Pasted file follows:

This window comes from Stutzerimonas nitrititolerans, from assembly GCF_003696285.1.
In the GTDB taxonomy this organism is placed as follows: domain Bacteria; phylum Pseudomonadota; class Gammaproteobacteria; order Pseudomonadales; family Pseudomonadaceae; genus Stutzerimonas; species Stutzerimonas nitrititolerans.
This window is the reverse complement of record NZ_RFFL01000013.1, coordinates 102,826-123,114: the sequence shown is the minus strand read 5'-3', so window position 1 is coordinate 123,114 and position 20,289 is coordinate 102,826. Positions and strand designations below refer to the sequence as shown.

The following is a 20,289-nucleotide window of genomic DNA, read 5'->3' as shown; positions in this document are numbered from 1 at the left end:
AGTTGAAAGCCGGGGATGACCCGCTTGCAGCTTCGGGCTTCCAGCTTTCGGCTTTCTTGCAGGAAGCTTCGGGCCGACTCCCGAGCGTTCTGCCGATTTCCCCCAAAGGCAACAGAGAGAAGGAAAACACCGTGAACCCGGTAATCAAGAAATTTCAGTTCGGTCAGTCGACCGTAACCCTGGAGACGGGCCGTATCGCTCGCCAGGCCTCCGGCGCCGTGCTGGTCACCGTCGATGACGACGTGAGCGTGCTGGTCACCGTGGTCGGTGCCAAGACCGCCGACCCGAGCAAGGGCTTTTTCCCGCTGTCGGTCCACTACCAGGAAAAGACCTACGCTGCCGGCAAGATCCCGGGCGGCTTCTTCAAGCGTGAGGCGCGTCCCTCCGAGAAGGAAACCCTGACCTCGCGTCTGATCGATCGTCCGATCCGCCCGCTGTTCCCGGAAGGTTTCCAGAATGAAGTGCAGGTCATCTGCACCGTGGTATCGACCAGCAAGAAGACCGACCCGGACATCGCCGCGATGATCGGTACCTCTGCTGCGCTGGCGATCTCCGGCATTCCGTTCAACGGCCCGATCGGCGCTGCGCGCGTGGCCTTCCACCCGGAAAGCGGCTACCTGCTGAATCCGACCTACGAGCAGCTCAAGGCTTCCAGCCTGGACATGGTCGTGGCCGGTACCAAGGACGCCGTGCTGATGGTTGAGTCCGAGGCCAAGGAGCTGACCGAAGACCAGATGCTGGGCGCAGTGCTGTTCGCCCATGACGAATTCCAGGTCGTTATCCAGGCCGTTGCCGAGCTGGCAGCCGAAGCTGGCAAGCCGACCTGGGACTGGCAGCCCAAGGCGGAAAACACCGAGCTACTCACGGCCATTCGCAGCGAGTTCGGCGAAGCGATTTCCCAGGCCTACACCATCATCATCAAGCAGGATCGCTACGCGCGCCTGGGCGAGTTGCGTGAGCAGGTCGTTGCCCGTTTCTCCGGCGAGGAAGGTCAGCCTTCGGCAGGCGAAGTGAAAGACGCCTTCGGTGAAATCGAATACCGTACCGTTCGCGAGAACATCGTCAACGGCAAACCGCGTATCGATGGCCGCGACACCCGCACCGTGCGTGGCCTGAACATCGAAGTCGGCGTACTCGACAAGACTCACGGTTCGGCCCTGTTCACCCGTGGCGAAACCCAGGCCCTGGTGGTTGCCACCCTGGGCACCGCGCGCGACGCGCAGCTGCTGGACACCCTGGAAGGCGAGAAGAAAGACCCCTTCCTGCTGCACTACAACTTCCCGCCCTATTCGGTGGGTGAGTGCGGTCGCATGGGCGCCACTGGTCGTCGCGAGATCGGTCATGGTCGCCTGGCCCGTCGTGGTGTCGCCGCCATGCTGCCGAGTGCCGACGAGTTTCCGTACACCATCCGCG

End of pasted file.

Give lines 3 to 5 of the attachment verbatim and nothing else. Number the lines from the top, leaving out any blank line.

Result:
This window is the reverse complement of record NZ_RFFL01000013.1, coordinates 102,826-123,114: the sequence shown is the minus strand read 5'-3', so window position 1 is coordinate 123,114 and position 20,289 is coordinate 102,826. Positions and strand designations below refer to the sequence as shown.

The following is a 20,289-nucleotide window of genomic DNA, read 5'->3' as shown; positions in this document are numbered from 1 at the left end:
AGTTGAAAGCCGGGGATGACCCGCTTGCAGCTTCGGGCTTCCAGCTTTCGGCTTTCTTGCAGGAAGCTTCGGGCCGACTCCCGAGCGTTCTGCCGATTTCCCCCAAAGGCAACAGAGAGAAGGAAAACACCGTGAACCCGGTAATCAAGAAATTTCAGTTCGGTCAGTCGACCGTAACCCTGGAGACGGGCCGTATCGCTCGCCAGGCCTCCGGCGCCGTGCTGGTCACCGTCGATGACGACGTGAGCGTGCTGGTCACCGTGGTCGGTGCCAAGACCGCCGACCCGAGCAAGGGCTTTTTCCCGCTGTCGGTCCACTACCAGGAAAAGACCTACGCTGCCGGCAAGATCCCGGGCGGCTTCTTCAAGCGTGAGGCGCGTCCCTCCGAGAAGGAAACCCTGACCTCGCGTCTGATCGATCGTCCGATCCGCCCGCTGTTCCCGGAAGGTTTCCAGAATGAAGTGCAGGTCATCTGCACCGTGGTATCGACCAGCAAGAAGACCGACCCGGACATCGCCGCGATGATCGGTACCTCTGCTGCGCTGGCGATCTCCGGCATTCCGTTCAACGGCCCGATCGGCGCTGCGCGCGTGGCCTTCCACCCGGAAAGCGGCTACCTGCTGAATCCGACCTACGAGCAGCTCAAGGCTTCCAGCCTGGACATGGTCGTGGCCGGTACCAAGGACGCCGTGCTGATGGTTGAGTCCGAGGCCAAGGAGCTGACCGAAGACCAGATGCTGGGCGCAGTGCTGTTCGCCCATGACGAATTCCAGGTCGTTATCCAGGCCGTTGCCGAGCTGGCAGCCGAAGCTGGCAAGCCGACCTGGGACTGGCAGCCCAAGGCGGAAAACACCGAGCTACTCACGGCCATTCGCAGCGAGTTCGGCGAAGCGATTTCCCAGGCCTACACCATCATCATCAAGCAGGATCGCTACGCGCGCCTGGGCGAGTTGCGTGAGCAGGTCGTTGCCCGTTTCTCCGGCGAGGAAGGTCAGCCTTCGGCAGGCGAAGTGAAAGACGCCTTCGGTGAAATCGAATACCGTACCGTTCGCGAGAACATCGTCAACGGCAAACCGCGTATCGATGGCCGCGACACCCGCACCGTGCGTGGCCTGAACATCGAAGTCGGCGTACTCGACAAGACTCACGGTTCGGCCCTGTTCACCCGTGGCGAAACCCAGGCCCTGGTGGTTGCCACCCTGGGCACCGCGCGCGACGCGCAGCTGCTGGACACCCTGGAAGGCGAGAAGAAAGACCCCTTCCTGCTGCACTACAACTTCCCGCCCTATTCGGTGGGTGAGTGCGGTCGCATGGGCGCCACTGGTCGTCGCGAGATCGGTCATGGTCGCCTGGCCCGTCGTGGTGTCGCCGCCATGCTGCCGAGTGCCGACGAGTTTCCGTACACCATCCGCG